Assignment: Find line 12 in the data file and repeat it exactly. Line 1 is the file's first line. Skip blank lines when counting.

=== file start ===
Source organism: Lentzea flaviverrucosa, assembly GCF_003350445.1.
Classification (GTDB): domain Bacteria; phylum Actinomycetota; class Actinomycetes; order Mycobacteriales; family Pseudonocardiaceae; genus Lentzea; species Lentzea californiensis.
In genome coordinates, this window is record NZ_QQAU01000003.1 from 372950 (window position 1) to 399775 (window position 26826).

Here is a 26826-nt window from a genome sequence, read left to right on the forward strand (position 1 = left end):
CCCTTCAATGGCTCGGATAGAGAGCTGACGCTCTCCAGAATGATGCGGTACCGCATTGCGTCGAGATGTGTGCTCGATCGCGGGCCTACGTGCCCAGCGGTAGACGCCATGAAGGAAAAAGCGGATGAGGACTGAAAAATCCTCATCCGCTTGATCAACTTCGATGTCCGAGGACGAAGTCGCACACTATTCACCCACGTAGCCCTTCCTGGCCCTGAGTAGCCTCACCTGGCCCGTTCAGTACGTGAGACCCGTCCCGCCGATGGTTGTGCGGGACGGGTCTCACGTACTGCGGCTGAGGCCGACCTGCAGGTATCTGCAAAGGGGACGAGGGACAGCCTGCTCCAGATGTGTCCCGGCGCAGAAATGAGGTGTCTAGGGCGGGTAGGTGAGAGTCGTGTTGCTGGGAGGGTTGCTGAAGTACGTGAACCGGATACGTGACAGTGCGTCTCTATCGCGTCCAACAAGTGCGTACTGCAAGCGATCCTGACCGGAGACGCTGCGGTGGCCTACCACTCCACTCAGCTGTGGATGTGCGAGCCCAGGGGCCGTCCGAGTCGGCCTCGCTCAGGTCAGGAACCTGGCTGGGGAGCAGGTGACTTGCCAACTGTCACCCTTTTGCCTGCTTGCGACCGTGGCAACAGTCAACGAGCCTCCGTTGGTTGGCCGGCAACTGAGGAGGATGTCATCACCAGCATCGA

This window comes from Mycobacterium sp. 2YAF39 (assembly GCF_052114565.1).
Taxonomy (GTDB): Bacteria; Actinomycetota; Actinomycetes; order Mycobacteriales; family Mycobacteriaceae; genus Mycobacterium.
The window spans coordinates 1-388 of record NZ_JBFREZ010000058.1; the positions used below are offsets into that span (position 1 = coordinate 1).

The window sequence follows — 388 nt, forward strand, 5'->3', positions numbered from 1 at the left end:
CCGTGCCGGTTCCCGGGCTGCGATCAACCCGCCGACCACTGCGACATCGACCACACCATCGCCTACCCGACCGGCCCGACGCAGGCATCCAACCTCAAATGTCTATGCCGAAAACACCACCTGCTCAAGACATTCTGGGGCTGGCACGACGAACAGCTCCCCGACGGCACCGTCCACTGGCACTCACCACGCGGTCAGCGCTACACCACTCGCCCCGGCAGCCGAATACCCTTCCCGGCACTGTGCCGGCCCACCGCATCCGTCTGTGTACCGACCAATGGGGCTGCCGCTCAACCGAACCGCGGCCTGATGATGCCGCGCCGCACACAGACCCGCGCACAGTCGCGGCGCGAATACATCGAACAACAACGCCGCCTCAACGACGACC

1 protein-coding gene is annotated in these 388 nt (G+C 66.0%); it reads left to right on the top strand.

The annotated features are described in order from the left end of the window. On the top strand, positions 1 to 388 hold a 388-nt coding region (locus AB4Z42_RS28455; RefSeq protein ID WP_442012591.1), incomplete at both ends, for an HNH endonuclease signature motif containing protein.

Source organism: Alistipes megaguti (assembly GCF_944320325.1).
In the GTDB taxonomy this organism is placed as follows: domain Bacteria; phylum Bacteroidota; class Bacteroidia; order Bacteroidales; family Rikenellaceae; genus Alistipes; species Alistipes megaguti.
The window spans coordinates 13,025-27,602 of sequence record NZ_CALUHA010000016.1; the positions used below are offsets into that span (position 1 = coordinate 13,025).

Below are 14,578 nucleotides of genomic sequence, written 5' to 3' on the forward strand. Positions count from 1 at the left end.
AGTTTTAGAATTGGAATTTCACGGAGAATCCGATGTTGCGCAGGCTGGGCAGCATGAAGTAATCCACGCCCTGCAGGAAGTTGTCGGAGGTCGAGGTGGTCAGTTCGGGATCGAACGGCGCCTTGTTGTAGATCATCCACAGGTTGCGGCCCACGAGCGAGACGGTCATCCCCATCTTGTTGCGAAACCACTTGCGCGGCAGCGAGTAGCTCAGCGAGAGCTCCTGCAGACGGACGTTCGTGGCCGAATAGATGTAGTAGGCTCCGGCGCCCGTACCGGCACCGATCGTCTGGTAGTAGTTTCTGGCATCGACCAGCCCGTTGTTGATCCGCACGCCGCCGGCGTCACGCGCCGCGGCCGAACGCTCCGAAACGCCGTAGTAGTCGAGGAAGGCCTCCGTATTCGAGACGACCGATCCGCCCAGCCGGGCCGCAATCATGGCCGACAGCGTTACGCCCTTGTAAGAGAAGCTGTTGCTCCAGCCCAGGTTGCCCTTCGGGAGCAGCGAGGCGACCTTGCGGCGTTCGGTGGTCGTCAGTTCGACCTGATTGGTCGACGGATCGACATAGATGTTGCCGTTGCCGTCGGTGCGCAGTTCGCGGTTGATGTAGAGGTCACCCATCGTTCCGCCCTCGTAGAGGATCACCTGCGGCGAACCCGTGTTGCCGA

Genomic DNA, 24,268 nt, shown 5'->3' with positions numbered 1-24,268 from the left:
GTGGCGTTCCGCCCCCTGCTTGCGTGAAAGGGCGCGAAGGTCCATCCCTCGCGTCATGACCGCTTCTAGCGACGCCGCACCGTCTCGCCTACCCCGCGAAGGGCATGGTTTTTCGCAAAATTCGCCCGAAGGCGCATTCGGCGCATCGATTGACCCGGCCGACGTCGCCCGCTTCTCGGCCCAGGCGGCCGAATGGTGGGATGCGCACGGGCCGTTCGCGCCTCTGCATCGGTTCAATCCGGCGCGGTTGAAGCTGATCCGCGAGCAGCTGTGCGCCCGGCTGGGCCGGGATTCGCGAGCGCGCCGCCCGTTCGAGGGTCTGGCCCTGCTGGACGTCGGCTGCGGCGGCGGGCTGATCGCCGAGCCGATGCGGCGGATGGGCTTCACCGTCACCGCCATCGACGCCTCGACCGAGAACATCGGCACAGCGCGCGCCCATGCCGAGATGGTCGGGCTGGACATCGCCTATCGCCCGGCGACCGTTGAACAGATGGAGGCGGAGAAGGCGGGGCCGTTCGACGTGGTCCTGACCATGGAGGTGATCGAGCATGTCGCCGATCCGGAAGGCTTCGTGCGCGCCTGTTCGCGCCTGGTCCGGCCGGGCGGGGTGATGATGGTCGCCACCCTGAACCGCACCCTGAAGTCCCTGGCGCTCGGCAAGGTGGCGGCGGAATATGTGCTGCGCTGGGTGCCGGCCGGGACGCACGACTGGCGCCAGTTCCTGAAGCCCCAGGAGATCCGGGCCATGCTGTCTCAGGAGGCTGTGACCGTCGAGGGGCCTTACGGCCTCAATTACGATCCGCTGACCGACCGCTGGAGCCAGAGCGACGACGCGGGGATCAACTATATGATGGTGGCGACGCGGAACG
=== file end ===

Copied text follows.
The annotated features are described in order from the left end of the window. On the top strand, positions 1 to 388 hold a 388-nt coding region (locus AB4Z42_RS28455; RefSeq protein ID WP_442012591.1), incomplete at both ends, for an HNH endonuclease signature motif containing protein.